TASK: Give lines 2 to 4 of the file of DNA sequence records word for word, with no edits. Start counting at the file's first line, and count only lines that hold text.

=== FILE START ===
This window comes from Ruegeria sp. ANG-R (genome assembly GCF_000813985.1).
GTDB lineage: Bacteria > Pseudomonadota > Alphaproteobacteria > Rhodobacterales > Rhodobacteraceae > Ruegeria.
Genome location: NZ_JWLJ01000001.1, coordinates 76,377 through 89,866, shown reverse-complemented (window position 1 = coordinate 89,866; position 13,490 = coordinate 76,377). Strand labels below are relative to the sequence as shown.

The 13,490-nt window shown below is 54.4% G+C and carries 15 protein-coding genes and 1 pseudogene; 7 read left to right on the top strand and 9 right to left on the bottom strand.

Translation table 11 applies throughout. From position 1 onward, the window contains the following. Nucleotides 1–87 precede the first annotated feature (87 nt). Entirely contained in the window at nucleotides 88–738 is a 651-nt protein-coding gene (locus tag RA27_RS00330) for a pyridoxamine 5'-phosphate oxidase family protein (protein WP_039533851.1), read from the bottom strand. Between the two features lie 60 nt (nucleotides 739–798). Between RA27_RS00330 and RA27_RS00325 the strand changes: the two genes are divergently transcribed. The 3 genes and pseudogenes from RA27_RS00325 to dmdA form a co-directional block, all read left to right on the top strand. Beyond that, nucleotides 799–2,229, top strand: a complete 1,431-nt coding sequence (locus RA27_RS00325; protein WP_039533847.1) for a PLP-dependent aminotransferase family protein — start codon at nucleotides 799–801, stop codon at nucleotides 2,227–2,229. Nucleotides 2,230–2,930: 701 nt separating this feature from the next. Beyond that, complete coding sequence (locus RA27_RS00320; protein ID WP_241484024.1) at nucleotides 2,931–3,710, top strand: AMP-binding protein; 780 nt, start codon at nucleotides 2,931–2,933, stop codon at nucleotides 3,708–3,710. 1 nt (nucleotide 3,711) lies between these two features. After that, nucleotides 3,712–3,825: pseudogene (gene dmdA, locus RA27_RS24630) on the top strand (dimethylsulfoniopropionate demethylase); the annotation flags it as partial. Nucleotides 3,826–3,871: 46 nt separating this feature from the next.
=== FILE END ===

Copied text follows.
GTDB lineage: Bacteria > Pseudomonadota > Alphaproteobacteria > Rhodobacterales > Rhodobacteraceae > Ruegeria.
Genome location: NZ_JWLJ01000001.1, coordinates 76,377 through 89,866, shown reverse-complemented (window position 1 = coordinate 89,866; position 13,490 = coordinate 76,377). Strand labels below are relative to the sequence as shown.

The 13,490-nt window shown below is 54.4% G+C and carries 15 protein-coding genes and 1 pseudogene; 7 read left to right on the top strand and 9 right to left on the bottom strand.